Can you believe that we’ve just had the hottest early May bank holiday on record (since 1978)?! What a lovely weekend that was! I hope you had a nice weekend. I was out in the garden with my wife and my in-laws doing work around the garden.
Like me, it seems that many other people were out working in the garden too since we’ve had a few people booking in for treatment with aches and pains following the weekend.
Are You Physically Ready For The Garden?
While a spot of gardening may seem like a harmless activity to do on a nice warm sunny day it is actually one of the main seasonal reasons that people come in to see us osteopaths with pain.
Gardening seems harmless because it is low intensity and doesn’t get you out of breath (unless you’re digging) but what you may not have considered is that it is very repetitive and you can often find yourself going at it for hours.
Not only that but it is easy to find yourself in all sorts of awkward or bad postures; bending and lifting from the spine, kneeling or squatting.
This is where the problem lies. Most people are “out of shape” and have done very little exercise leading up to the gardening season and they aren’t used to these positions, especially to hold them for the duration that’s needed in gardening.
What Injuries Do We See From Gardening, And How Are They Caused?
The main injury we see in the clinic as a result of gardening is back pain. Having been in the garden most of the weekend it’s easy to understand why. Many activities require a lot of bending and twisting such as digging, pulling roots or picking stuff up.
It is this repetitive bending and straightening that causes the muscles in the lower back to become fatigued. If there was resistance added to these movements such as lifting plant pots or digging then there will be some slight pulling of the muscles (similar to what happens in weigh training) and muscles will become slightly torn.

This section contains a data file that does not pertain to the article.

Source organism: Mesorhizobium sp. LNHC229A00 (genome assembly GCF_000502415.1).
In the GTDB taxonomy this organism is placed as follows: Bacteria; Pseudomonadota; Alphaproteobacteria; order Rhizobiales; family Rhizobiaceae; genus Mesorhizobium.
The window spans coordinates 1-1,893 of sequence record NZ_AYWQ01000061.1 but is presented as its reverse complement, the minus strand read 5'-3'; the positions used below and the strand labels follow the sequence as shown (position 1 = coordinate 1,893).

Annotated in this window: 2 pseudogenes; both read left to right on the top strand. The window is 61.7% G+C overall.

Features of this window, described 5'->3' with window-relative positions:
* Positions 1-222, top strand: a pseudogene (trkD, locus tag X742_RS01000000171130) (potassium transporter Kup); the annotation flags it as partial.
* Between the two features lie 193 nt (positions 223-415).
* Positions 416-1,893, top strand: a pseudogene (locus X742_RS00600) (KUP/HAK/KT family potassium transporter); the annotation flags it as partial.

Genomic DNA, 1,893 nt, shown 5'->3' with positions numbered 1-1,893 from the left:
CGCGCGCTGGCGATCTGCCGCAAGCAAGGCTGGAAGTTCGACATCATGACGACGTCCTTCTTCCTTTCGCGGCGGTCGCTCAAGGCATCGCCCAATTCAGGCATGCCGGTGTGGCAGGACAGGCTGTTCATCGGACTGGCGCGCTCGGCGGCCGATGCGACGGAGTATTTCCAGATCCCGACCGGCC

At the time you won’t notice any pain because the muscles are warmed up. However once the gardening has finished and your muscles cool down, that is when you start to notice the onset of stiffness or pain.
What Can Be Done To Prevent Aches And Pains From Gardening?
Since most of the injuries that occur are a result of weakness and a lack of endurance it would make sense to improve your overall strength and fitness.
If you know you’re going to be more active in the garden over the coming summer months, now would be a good time to start preparing your muscles. There are two components that we would recommend you work on; improving your strength and improving your endurance.
This is obviously a more long term approach.
But what if it’s too late and you’re planning to get in the garden this weekend?
Don’t panic just yet. If you think you’re at risk of getting injured don’t take on too much in one go.
Be aware of what activities you’re doing and what postures you’re getting into. Are you able to improve your posture? Are there any ways you can take the strain off (e.g. can you sit instead of stand)?
Another cause of gardening strains is being fixed in one position for too long like when you’re weeding. So set yourself areas of the garden to work on or periods of time and then take regular breaks. In your breaks, stand up, move around and get yourself a drink of water.
What Should You Do If You Do Get Injured?
As I mentioned earlier in this post, we see a lot of gardening related injuries at this time of year. If you do end up doing too much and your back seizes up (or anything else of course) then I suggest you book yourself in for an osteopathy consultation with myself or one of the other osteopaths here at Precision Wellbeing.
Of course it is possible that your injury will improve on its own, but in most gardening cases the injury can linger unchanged for weeks until treatment is sought.
You can book by calling us on 0203 356 7060, or you can book online by clicking the button below.
Then in the mean time, before your appointment you may find some helpful tips in our free pain ebook;
Click Here To Download Your Free “5 Action Steps For Immediate Pain Relief” Guide